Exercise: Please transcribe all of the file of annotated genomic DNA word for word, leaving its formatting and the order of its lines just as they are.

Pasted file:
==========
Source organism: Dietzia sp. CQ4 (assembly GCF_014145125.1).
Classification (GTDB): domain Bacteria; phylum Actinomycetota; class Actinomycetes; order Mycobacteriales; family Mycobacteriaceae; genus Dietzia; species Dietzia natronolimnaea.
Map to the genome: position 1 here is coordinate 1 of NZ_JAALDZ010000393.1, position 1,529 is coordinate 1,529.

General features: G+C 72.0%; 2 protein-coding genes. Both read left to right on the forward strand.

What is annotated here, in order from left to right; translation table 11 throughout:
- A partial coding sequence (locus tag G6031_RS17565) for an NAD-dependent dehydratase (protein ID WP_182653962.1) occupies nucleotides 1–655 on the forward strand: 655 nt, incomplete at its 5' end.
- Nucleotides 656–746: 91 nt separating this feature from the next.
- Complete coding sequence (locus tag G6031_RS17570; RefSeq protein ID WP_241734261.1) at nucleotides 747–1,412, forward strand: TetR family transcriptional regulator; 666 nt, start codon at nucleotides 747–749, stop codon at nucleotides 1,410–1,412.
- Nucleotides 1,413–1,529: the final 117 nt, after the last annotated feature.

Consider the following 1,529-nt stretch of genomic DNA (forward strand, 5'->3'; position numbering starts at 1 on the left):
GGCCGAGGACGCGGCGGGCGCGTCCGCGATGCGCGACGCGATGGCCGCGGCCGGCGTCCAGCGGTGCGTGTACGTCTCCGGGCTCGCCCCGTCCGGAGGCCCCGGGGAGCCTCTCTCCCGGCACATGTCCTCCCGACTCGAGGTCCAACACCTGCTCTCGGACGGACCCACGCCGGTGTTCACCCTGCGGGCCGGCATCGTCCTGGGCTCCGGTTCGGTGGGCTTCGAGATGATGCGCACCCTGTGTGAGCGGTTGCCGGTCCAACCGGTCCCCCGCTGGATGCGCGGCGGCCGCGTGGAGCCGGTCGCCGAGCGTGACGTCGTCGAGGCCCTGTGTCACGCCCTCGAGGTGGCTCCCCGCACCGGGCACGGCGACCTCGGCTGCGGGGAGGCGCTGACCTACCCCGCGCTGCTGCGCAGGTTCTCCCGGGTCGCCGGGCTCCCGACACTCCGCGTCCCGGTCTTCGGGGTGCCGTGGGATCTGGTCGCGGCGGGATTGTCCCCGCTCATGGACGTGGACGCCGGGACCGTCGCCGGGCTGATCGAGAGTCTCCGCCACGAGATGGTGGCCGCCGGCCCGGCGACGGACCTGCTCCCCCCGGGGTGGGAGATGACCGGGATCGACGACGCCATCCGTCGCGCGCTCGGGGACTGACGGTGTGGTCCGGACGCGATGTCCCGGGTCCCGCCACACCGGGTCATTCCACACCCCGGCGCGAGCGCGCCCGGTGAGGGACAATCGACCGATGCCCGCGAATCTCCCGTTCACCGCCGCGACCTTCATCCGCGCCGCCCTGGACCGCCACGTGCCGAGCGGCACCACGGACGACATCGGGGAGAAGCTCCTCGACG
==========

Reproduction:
Source organism: Dietzia sp. CQ4 (assembly GCF_014145125.1).
Classification (GTDB): domain Bacteria; phylum Actinomycetota; class Actinomycetes; order Mycobacteriales; family Mycobacteriaceae; genus Dietzia; species Dietzia natronolimnaea.
Map to the genome: position 1 here is coordinate 1 of NZ_JAALDZ010000393.1, position 1,529 is coordinate 1,529.

General features: G+C 72.0%; 2 protein-coding genes. Both read left to right on the forward strand.

What is annotated here, in order from left to right; translation table 11 throughout:
- A partial coding sequence (locus tag G6031_RS17565) for an NAD-dependent dehydratase (protein ID WP_182653962.1) occupies nucleotides 1–655 on the forward strand: 655 nt, incomplete at its 5' end.
- Nucleotides 656–746: 91 nt separating this feature from the next.
- Complete coding sequence (locus tag G6031_RS17570; RefSeq protein ID WP_241734261.1) at nucleotides 747–1,412, forward strand: TetR family transcriptional regulator; 666 nt, start codon at nucleotides 747–749, stop codon at nucleotides 1,410–1,412.
- Nucleotides 1,413–1,529: the final 117 nt, after the last annotated feature.

Consider the following 1,529-nt stretch of genomic DNA (forward strand, 5'->3'; position numbering starts at 1 on the left):
GGCCGAGGACGCGGCGGGCGCGTCCGCGATGCGCGACGCGATGGCCGCGGCCGGCGTCCAGCGGTGCGTGTACGTCTCCGGGCTCGCCCCGTCCGGAGGCCCCGGGGAGCCTCTCTCCCGGCACATGTCCTCCCGACTCGAGGTCCAACACCTGCTCTCGGACGGACCCACGCCGGTGTTCACCCTGCGGGCCGGCATCGTCCTGGGCTCCGGTTCGGTGGGCTTCGAGATGATGCGCACCCTGTGTGAGCGGTTGCCGGTCCAACCGGTCCCCCGCTGGATGCGCGGCGGCCGCGTGGAGCCGGTCGCCGAGCGTGACGTCGTCGAGGCCCTGTGTCACGCCCTCGAGGTGGCTCCCCGCACCGGGCACGGCGACCTCGGCTGCGGGGAGGCGCTGACCTACCCCGCGCTGCTGCGCAGGTTCTCCCGGGTCGCCGGGCTCCCGACACTCCGCGTCCCGGTCTTCGGGGTGCCGTGGGATCTGGTCGCGGCGGGATTGTCCCCGCTCATGGACGTGGACGCCGGGACCGTCGCCGGGCTGATCGAGAGTCTCCGCCACGAGATGGTGGCCGCCGGCCCGGCGACGGACCTGCTCCCCCCGGGGTGGGAGATGACCGGGATCGACGACGCCATCCGTCGCGCGCTCGGGGACTGACGGTGTGGTCCGGACGCGATGTCCCGGGTCCCGCCACACCGGGTCATTCCACACCCCGGCGCGAGCGCGCCCGGTGAGGGACAATCGACCGATGCCCGCGAATCTCCCGTTCACCGCCGCGACCTTCATCCGCGCCGCCCTGGACCGCCACGTGCCGAGCGGCACCACGGACGACATCGGGGAGAAGCTCCTCGACG